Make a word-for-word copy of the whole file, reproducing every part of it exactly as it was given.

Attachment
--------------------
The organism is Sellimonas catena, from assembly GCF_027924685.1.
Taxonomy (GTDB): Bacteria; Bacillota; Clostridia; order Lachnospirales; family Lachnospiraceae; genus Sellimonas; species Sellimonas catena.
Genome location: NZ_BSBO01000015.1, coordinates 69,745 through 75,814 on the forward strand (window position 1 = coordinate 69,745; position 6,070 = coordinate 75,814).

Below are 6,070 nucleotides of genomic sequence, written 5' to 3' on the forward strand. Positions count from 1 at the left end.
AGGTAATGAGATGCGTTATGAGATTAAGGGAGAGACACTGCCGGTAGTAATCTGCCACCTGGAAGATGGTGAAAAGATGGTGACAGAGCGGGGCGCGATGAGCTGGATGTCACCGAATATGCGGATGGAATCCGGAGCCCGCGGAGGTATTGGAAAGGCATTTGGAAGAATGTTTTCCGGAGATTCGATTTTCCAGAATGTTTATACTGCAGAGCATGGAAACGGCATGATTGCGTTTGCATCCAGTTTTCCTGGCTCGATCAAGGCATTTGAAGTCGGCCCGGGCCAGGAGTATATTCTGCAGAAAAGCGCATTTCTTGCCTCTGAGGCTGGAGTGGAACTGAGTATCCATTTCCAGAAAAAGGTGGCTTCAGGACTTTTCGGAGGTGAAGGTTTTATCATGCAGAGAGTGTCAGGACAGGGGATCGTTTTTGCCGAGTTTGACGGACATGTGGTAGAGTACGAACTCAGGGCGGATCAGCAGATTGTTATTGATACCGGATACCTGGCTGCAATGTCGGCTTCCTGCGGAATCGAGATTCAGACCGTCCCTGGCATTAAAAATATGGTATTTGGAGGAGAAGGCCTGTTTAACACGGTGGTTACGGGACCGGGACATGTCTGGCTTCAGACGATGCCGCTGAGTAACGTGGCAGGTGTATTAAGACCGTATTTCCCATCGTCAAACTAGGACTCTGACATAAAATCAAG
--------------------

The organism is Sellimonas catena, from assembly GCF_027924685.1.
Taxonomy (GTDB): Bacteria; Bacillota; Clostridia; order Lachnospirales; family Lachnospiraceae; genus Sellimonas; species Sellimonas catena.
Genome location: NZ_BSBO01000015.1, coordinates 69,745 through 75,814 on the forward strand (window position 1 = coordinate 69,745; position 6,070 = coordinate 75,814).

Below are 6,070 nucleotides of genomic sequence, written 5' to 3' on the forward strand. Positions count from 1 at the left end.
AGGTAATGAGATGCGTTATGAGATTAAGGGAGAGACACTGCCGGTAGTAATCTGCCACCTGGAAGATGGTGAAAAGATGGTGACAGAGCGGGGCGCGATGAGCTGGATGTCACCGAATATGCGGATGGAATCCGGAGCCCGCGGAGGTATTGGAAAGGCATTTGGAAGAATGTTTTCCGGAGATTCGATTTTCCAGAATGTTTATACTGCAGAGCATGGAAACGGCATGATTGCGTTTGCATCCAGTTTTCCTGGCTCGATCAAGGCATTTGAAGTCGGCCCGGGCCAGGAGTATATTCTGCAGAAAAGCGCATTTCTTGCCTCTGAGGCTGGAGTGGAACTGAGTATCCATTTCCAGAAAAAGGTGGCTTCAGGACTTTTCGGAGGTGAAGGTTTTATCATGCAGAGAGTGTCAGGACAGGGGATCGTTTTTGCCGAGTTTGACGGACATGTGGTAGAGTACGAACTCAGGGCGGATCAGCAGATTGTTATTGATACCGGATACCTGGCTGCAATGTCGGCTTCCTGCGGAATCGAGATTCAGACCGTCCCTGGCATTAAAAATATGGTATTTGGAGGAGAAGGCCTGTTTAACACGGTGGTTACGGGACCGGGACATGTCTGGCTTCAGACGATGCCGCTGAGTAACGTGGCAGGTGTATTAAGACCGTATTTCCCATCGTCAAACTAGGACTCTGACATAAAATCAAG